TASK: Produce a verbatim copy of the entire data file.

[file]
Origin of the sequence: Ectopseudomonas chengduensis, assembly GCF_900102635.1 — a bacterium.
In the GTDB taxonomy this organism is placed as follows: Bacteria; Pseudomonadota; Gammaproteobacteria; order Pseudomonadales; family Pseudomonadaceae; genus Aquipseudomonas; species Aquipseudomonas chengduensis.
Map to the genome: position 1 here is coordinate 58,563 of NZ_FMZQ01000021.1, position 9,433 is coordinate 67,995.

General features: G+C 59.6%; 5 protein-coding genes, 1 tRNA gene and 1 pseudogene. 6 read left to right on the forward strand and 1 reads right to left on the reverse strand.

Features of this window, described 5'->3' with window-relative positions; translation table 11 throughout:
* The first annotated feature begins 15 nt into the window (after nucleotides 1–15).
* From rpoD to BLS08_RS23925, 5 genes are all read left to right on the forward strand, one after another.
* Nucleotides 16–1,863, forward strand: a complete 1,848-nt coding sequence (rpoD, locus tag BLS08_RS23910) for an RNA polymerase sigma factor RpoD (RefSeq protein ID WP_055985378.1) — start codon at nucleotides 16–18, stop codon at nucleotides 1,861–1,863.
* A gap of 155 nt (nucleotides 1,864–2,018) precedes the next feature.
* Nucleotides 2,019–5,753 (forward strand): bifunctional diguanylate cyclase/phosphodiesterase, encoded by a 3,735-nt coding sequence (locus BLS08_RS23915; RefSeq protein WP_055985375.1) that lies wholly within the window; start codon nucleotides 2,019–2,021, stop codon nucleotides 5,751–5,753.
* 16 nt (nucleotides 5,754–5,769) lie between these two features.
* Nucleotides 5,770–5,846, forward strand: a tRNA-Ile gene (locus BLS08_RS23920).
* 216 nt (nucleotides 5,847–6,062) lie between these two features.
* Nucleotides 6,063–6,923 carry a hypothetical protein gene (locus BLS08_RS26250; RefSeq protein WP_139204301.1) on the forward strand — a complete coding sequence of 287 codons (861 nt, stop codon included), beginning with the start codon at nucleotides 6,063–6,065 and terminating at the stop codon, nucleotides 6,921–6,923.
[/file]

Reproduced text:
Origin of the sequence: Ectopseudomonas chengduensis, assembly GCF_900102635.1 — a bacterium.
In the GTDB taxonomy this organism is placed as follows: Bacteria; Pseudomonadota; Gammaproteobacteria; order Pseudomonadales; family Pseudomonadaceae; genus Aquipseudomonas; species Aquipseudomonas chengduensis.
Map to the genome: position 1 here is coordinate 58,563 of NZ_FMZQ01000021.1, position 9,433 is coordinate 67,995.

General features: G+C 59.6%; 5 protein-coding genes, 1 tRNA gene and 1 pseudogene. 6 read left to right on the forward strand and 1 reads right to left on the reverse strand.

Features of this window, described 5'->3' with window-relative positions; translation table 11 throughout:
* The first annotated feature begins 15 nt into the window (after nucleotides 1–15).
* From rpoD to BLS08_RS23925, 5 genes are all read left to right on the forward strand, one after another.
* Nucleotides 16–1,863, forward strand: a complete 1,848-nt coding sequence (rpoD, locus tag BLS08_RS23910) for an RNA polymerase sigma factor RpoD (RefSeq protein ID WP_055985378.1) — start codon at nucleotides 16–18, stop codon at nucleotides 1,861–1,863.
* A gap of 155 nt (nucleotides 1,864–2,018) precedes the next feature.
* Nucleotides 2,019–5,753 (forward strand): bifunctional diguanylate cyclase/phosphodiesterase, encoded by a 3,735-nt coding sequence (locus BLS08_RS23915; RefSeq protein WP_055985375.1) that lies wholly within the window; start codon nucleotides 2,019–2,021, stop codon nucleotides 5,751–5,753.
* 16 nt (nucleotides 5,754–5,769) lie between these two features.
* Nucleotides 5,770–5,846, forward strand: a tRNA-Ile gene (locus BLS08_RS23920).
* 216 nt (nucleotides 5,847–6,062) lie between these two features.
* Nucleotides 6,063–6,923 carry a hypothetical protein gene (locus BLS08_RS26250; RefSeq protein WP_139204301.1) on the forward strand — a complete coding sequence of 287 codons (861 nt, stop codon included), beginning with the start codon at nucleotides 6,063–6,065 and terminating at the stop codon, nucleotides 6,921–6,923.